Public charities and social welfare organizations are subject to numerous rules and regulations affecting much of their day-to-day operations. The Internal Revenue Code limits what those organizations can do, with whom they may be involved and who may benefit from their dealings.
One major limitation is that the charities cannot arrange their operations to benefit private individuals (especially organization insiders). Under the code, the only penalty for improper insider dealings was revocation of the organizations tax-exempt statusa penalty deemed overly drastic if the violation was inadvertent or minor, and often therefore not enforced.
To remedy this situation, in 1996 Congress enacted code section 4958, which established penalty taxes (known as intermediate sanctions) that could be assessed against exempt organizations for improper dealings (called excess benefit transactions) with organization insiders (those considered disqualified persons).
The tax under section 4958 is twofold: (1) the disqualified person who received the benefit is subject to a 25% tax on the excess benefit and (2) if the benefit is not repaid within a specified period, that disqualified person is subject to a subsequent 200% tax.
In general, a disqualified person is someone who can exercise substantial influence over an organizations affairs, including
- Voting members of the organizations governing body.
- Those with the powers or responsibilities of the organizations president, CEO, COO, CFO or treasurer.
- Any individual (regardless of title) who has or shares ultimate responsibility for managing the organizations financial assets or who has authority to sign drafts or direct transfers of funds.
Two categories of individuals or entities will never be considered as having substantial influence:
- Other exempt charitable organizations.
- Any employee who receives total compensation of less than $80,000, is not in one of the disqualified person categories and is not a substantial contributor to the organization.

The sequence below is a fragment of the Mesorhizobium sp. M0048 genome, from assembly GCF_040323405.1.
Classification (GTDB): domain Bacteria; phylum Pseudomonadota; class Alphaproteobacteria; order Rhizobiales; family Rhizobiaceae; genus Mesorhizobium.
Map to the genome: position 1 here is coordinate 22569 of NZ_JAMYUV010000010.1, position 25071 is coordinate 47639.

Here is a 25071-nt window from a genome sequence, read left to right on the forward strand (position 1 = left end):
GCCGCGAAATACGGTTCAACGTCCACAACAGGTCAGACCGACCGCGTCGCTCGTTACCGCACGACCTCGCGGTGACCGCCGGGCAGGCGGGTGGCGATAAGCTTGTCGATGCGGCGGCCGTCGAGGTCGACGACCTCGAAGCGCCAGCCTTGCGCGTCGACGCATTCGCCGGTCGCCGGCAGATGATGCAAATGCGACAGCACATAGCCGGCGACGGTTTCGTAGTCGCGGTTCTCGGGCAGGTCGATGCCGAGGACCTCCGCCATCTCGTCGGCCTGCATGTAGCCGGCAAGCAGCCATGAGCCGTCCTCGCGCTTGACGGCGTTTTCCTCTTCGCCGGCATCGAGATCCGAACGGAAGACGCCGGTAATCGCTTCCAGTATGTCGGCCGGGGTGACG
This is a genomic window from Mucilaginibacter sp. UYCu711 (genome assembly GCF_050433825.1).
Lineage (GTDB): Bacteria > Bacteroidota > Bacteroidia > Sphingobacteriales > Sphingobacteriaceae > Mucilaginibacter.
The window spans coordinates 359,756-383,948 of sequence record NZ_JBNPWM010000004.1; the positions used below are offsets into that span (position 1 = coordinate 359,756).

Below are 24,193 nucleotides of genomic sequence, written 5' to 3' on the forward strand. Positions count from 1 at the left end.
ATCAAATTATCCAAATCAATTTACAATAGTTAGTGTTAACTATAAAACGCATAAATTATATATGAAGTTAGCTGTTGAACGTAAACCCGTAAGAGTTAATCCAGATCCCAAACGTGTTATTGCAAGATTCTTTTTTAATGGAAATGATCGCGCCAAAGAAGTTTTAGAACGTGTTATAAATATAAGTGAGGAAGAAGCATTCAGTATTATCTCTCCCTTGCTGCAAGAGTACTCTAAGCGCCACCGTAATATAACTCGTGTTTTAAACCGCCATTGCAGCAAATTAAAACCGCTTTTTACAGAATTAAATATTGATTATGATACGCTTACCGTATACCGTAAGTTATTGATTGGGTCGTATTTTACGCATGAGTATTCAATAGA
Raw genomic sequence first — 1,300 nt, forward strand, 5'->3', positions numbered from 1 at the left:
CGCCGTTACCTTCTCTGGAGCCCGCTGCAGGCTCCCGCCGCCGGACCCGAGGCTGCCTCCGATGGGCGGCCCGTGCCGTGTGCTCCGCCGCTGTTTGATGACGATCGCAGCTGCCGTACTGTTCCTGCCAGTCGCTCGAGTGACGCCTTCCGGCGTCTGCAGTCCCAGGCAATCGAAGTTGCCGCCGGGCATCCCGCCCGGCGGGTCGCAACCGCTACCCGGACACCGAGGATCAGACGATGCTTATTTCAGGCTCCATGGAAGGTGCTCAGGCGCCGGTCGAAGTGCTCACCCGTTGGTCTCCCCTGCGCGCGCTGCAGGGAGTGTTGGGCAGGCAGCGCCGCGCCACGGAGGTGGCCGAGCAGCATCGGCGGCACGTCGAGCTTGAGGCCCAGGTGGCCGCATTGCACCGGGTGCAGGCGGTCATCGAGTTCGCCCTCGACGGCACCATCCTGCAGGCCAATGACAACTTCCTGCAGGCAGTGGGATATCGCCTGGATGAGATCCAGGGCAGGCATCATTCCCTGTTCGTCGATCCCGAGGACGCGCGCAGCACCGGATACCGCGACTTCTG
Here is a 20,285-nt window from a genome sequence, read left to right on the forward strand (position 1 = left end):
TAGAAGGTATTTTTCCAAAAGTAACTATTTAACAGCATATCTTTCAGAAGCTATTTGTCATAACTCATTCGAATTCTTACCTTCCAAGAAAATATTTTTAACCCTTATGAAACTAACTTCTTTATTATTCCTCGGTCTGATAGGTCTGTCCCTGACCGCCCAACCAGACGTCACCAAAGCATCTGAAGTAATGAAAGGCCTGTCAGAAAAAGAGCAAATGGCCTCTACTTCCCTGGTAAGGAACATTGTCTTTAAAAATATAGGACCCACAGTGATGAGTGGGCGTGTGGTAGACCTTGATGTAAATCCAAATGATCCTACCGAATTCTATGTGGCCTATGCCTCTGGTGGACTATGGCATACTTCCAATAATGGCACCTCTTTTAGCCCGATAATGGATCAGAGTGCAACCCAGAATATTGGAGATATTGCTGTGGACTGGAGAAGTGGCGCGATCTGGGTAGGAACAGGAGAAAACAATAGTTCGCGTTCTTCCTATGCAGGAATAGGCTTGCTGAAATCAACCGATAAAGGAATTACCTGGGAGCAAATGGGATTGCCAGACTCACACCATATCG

Those who are not specifically included or excluded are evaluated under a facts and circumstances test to determine whether they have substantial influence.
An excess benefit transaction is a transaction in which a disqualified person receives (directly or indirectly) an economic benefit if its value exceeds the consideration paid.
Certain benefits are not considered excess:
- Reasonable expenses for members attending meetings of an organizations governing body.
- The economic benefit a disqualified person receives solely as a member of the organization if that benefit is provided to the public for an annual membership fee of $75 or less.
- Economic benefits a disqualified person receives solely as a member of a charitable class that the organization intends to benefit.
In addition, certain revenue-sharing arrangements may be excess benefit transactionsdepending on the relationship between the size or amount of the benefit provided and the quality and quantity of services provided or depending on the ability of the recipient of the compensation to control the activities generating the revenues on which compensation is based.
For a discussion of intermediate sanctions and other current developments, see the Tax Clinic, by Edward Sair, in the March 1999 issue of The Tax Adviser .
Nicholas Fiore, editor
The Tax Adviser